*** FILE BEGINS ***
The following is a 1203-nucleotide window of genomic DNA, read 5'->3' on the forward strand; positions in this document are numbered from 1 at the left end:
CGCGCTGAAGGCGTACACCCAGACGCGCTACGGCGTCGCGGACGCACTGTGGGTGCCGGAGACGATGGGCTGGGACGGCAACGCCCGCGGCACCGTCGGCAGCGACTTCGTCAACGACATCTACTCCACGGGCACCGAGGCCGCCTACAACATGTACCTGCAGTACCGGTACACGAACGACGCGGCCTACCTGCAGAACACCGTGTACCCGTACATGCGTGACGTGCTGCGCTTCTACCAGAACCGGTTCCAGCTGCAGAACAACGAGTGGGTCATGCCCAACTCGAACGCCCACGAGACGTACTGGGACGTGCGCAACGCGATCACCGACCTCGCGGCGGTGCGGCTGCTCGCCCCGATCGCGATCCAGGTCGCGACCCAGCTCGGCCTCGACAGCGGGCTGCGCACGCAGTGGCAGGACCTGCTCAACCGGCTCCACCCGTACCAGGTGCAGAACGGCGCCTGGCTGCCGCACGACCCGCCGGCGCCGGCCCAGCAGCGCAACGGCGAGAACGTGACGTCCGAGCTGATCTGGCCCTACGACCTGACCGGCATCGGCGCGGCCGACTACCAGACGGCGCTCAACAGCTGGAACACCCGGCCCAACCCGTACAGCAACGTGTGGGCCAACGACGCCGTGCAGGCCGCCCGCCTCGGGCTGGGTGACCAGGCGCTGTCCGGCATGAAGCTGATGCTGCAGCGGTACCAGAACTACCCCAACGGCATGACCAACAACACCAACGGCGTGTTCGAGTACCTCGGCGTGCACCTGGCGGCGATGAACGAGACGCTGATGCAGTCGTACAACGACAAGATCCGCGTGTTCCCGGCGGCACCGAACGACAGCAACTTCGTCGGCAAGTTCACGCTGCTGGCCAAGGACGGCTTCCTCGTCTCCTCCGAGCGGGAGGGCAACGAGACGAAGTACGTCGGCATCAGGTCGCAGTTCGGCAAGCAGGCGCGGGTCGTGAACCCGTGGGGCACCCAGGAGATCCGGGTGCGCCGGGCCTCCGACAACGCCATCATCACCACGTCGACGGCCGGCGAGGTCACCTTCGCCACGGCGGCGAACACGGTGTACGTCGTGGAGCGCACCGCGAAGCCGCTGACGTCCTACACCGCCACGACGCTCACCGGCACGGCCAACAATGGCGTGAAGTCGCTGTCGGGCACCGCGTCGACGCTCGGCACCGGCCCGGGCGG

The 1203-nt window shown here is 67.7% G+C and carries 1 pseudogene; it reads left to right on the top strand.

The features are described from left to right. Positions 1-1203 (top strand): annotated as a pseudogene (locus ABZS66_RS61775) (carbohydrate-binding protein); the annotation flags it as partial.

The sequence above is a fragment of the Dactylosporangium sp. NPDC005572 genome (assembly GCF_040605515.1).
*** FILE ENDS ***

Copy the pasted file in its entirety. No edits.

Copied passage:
The following is a 1203-nucleotide window of genomic DNA, read 5'->3' on the forward strand; positions in this document are numbered from 1 at the left end:
CGCGCTGAAGGCGTACACCCAGACGCGCTACGGCGTCGCGGACGCACTGTGGGTGCCGGAGACGATGGGCTGGGACGGCAACGCCCGCGGCACCGTCGGCAGCGACTTCGTCAACGACATCTACTCCACGGGCACCGAGGCCGCCTACAACATGTACCTGCAGTACCGGTACACGAACGACGCGGCCTACCTGCAGAACACCGTGTACCCGTACATGCGTGACGTGCTGCGCTTCTACCAGAACCGGTTCCAGCTGCAGAACAACGAGTGGGTCATGCCCAACTCGAACGCCCACGAGACGTACTGGGACGTGCGCAACGCGATCACCGACCTCGCGGCGGTGCGGCTGCTCGCCCCGATCGCGATCCAGGTCGCGACCCAGCTCGGCCTCGACAGCGGGCTGCGCACGCAGTGGCAGGACCTGCTCAACCGGCTCCACCCGTACCAGGTGCAGAACGGCGCCTGGCTGCCGCACGACCCGCCGGCGCCGGCCCAGCAGCGCAACGGCGAGAACGTGACGTCCGAGCTGATCTGGCCCTACGACCTGACCGGCATCGGCGCGGCCGACTACCAGACGGCGCTCAACAGCTGGAACACCCGGCCCAACCCGTACAGCAACGTGTGGGCCAACGACGCCGTGCAGGCCGCCCGCCTCGGGCTGGGTGACCAGGCGCTGTCCGGCATGAAGCTGATGCTGCAGCGGTACCAGAACTACCCCAACGGCATGACCAACAACACCAACGGCGTGTTCGAGTACCTCGGCGTGCACCTGGCGGCGATGAACGAGACGCTGATGCAGTCGTACAACGACAAGATCCGCGTGTTCCCGGCGGCACCGAACGACAGCAACTTCGTCGGCAAGTTCACGCTGCTGGCCAAGGACGGCTTCCTCGTCTCCTCCGAGCGGGAGGGCAACGAGACGAAGTACGTCGGCATCAGGTCGCAGTTCGGCAAGCAGGCGCGGGTCGTGAACCCGTGGGGCACCCAGGAGATCCGGGTGCGCCGGGCCTCCGACAACGCCATCATCACCACGTCGACGGCCGGCGAGGTCACCTTCGCCACGGCGGCGAACACGGTGTACGTCGTGGAGCGCACCGCGAAGCCGCTGACGTCCTACACCGCCACGACGCTCACCGGCACGGCCAACAATGGCGTGAAGTCGCTGTCGGGCACCGCGTCGACGCTCGGCACCGGCCCGGGCGG

The 1203-nt window shown here is 67.7% G+C and carries 1 pseudogene; it reads left to right on the top strand.

The features are described from left to right. Positions 1-1203 (top strand): annotated as a pseudogene (locus ABZS66_RS61775) (carbohydrate-binding protein); the annotation flags it as partial.

The sequence above is a fragment of the Dactylosporangium sp. NPDC005572 genome (assembly GCF_040605515.1).